Despite the regular occurrence of stray fragments of human bone on settlements, formal Iron Age burials are notoriously rare in Britain prior to the first century AD By the end of the Bronze Age cremation was the dominant burial rite throughout Britain, the ashes often being placed in pots, pits or cairns. Around 700 BC, however, cremations more or less disappear from the archaeological record.

Some indications are now appearing, however, to suggest that some simple burials and small cemeteries may date to the first millennium BC. Just outside the fort at Broxmouth in East Lothian, for example, lay nine rough oval grave pits, some lined with stones. The dead were placed on their sides, crouched or with their legs lightly flexed, and seem to have been buried during the last three centuries BC. Similar graves from the nearby palisaded enclosure of Dryburn Bridge may date from two or three centuries earlier.The Argyll cave burials, mentioned earlier, may represent another local variant in this tradition of small community cemeteries. Before the advent of radiocarbon dating, such small cemeteries lacking grave goods could not have been ascribed to any particular period, so many more may have gone unrecognized.

This tradition of small community burials fits in well with the wider picture of society during the middle centuries of the millennium. This, after all, was the period of social fragmentation, when communities kept to themselves and when so much labour was spent on building forts, enclosures and other, essentially communal projects.

These cemeteries, however, cannot account for all Iron Age deaths. Burial at sea, or in rivers, might accord with the Celtic veneration of watery places and would leave little or no physical trace. Similarly, cremation might have simply continued to be practised, but the ashes scattered rather than buried (although we might expect to find some evidence of funeral pyres).

Celtic Cist Burial Excavation
78 A cist burial under excavation at Moredun, Edinburgh, in 1903. Crown copyright: RCAHMS.

Another possibility favoured by many archaeologists is excarnation, where the dead are exposed (for example on scaffolds or trees, or in enclosures or caves) until the flesh has rotted from the bones. Such rites, aimed at freeing the spirit from the body, were practised until quite recently by native Americans and can be discerned among the first farming groups in Scotland. However, no obvious Iron Age excarnation sites have been found and many burials manifestly have not been subject to exposure. Indeed, if this rite had persisted into the Roman period it is likely that Caesar and others would have highlighted it as a further example of Celtic barbarity.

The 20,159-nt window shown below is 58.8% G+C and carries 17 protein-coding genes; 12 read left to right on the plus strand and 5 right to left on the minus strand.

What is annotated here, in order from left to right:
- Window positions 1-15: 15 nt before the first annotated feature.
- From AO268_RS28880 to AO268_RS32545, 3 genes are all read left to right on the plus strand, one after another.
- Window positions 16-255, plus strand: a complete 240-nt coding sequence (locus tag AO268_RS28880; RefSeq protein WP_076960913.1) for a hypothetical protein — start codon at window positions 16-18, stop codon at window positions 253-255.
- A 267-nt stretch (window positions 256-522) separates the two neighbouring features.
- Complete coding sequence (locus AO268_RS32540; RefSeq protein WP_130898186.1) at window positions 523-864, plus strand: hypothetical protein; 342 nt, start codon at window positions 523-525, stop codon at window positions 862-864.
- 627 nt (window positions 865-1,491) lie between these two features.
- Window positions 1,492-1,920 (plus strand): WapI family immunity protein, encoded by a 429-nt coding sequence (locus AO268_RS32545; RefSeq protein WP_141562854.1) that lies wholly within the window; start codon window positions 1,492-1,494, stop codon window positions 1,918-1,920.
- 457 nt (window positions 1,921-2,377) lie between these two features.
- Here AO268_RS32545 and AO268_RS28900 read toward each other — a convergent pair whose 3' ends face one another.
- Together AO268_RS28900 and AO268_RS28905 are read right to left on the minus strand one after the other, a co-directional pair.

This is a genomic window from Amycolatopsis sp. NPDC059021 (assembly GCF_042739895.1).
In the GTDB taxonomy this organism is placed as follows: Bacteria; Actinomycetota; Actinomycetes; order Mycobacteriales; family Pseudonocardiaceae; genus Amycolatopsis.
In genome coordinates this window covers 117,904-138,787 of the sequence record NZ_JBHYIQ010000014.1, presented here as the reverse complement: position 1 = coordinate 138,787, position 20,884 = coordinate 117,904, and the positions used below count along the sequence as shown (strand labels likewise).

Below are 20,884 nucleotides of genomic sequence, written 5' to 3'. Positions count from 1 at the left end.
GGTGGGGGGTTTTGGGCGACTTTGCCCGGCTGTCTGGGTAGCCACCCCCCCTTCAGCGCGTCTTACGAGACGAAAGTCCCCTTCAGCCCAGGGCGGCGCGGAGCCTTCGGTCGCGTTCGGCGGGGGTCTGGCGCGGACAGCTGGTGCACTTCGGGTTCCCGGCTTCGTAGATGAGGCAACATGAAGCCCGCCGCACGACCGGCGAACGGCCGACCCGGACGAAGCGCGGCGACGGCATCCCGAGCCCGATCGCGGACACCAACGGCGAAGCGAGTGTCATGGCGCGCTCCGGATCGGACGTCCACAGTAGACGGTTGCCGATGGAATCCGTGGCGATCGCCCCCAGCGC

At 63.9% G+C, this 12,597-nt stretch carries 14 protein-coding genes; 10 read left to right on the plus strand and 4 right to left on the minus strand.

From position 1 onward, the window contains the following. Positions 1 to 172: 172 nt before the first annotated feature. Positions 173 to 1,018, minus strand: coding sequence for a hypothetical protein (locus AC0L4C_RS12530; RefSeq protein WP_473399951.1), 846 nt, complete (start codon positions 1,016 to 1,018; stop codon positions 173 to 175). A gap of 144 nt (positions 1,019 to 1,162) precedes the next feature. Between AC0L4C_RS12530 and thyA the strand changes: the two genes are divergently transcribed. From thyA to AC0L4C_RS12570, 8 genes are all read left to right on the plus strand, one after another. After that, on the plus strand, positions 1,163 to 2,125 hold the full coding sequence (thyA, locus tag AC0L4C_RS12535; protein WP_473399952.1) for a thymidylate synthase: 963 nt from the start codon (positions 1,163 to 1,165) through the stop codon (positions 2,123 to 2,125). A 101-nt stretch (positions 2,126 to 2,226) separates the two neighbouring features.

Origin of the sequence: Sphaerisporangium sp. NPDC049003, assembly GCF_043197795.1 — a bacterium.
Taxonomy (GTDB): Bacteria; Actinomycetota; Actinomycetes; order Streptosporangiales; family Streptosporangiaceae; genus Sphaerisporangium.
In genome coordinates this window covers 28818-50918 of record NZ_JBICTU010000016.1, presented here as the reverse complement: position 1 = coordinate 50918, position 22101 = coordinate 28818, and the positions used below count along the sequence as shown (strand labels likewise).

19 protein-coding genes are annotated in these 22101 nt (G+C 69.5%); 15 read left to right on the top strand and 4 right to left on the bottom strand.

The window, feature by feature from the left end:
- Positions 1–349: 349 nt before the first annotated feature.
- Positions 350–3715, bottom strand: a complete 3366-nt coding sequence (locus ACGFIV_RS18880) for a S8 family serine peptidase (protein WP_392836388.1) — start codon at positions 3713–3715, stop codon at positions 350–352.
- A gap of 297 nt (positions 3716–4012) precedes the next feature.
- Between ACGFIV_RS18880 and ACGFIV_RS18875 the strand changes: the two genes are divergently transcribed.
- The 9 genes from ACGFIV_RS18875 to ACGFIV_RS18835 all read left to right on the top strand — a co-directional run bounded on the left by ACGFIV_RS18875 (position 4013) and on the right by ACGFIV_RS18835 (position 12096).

Our understanding of Iron Age burial practices in Scotland has been considerably augmented by two very recent finds. The excavation in 2003 of a long stone cist at Alloa, in Clackmannanshire, revealed the body of an adult male buried with a sword and spear, as well as other metal objects (76). The sword is of a La Tene type, certainly predating the Roman period and perhaps as early as the first century BC, although it may not of course have been new when buried. Nonetheless, this burial currently stands alone, representing a high-status male 'warrior', buried with full ceremony, at a time when most of the dead were being disposed of rather differently.

Equally dramatic was a discovery made in 2001 at Newbridge near Edinburgh (80). Here was a human burial accompanied by a complete and intact chariot, or elaborate cart, set in a specially dug 'chariot-shaped' pit. Although the remains were poorly preserved, they are of considerable significance. Chariot burials are found in only one other part of Britain; a limited area of East Yorkshire, where they form the highest-status rite within a wider tradition of burial in square barrow cemeteries. Yet the specific details of the Newbridge burial, and in particular the deposition of a complete rather than dismantled chariot, link it more closely to chariot burials in continental Europe, especially those of the Belgian Ardennes.

Cist burials of the early centuries AD

A great many more burials can be ascribed to the first and second centuries AD, most comprising inhumations, or very occasionally cremations, in cists. These were essentially stone boxes lining pits or occasionally built into cairns, reviving a mode of burial common in the Early Bronze Age.

By far the most unusual of these burials was found at Lochend in East Lothian, where a large stone cist was found, containing the bones of at least twenty adults and a child. The under-representation of children contrasts with the situation in the rather earlier Sculptors Cave and the Oban cave cemeteries and reflects a new selectivity

79 The square barrow cetnetery at Red Castle, during excavations in 1997. The most prominent of the barrows lies to the centre left. The central grave pit is clearly visible, as are the gaps in the ditch at each corner.

Crown copyright: RCA HMS.

79 The square barrow cetnetery at Red Castle, during excavations in 1997. The most prominent of the barrows lies to the centre left. The central grave pit is clearly visible, as are the gaps in the ditch at each corner.

Crown copyright: RCA HMS.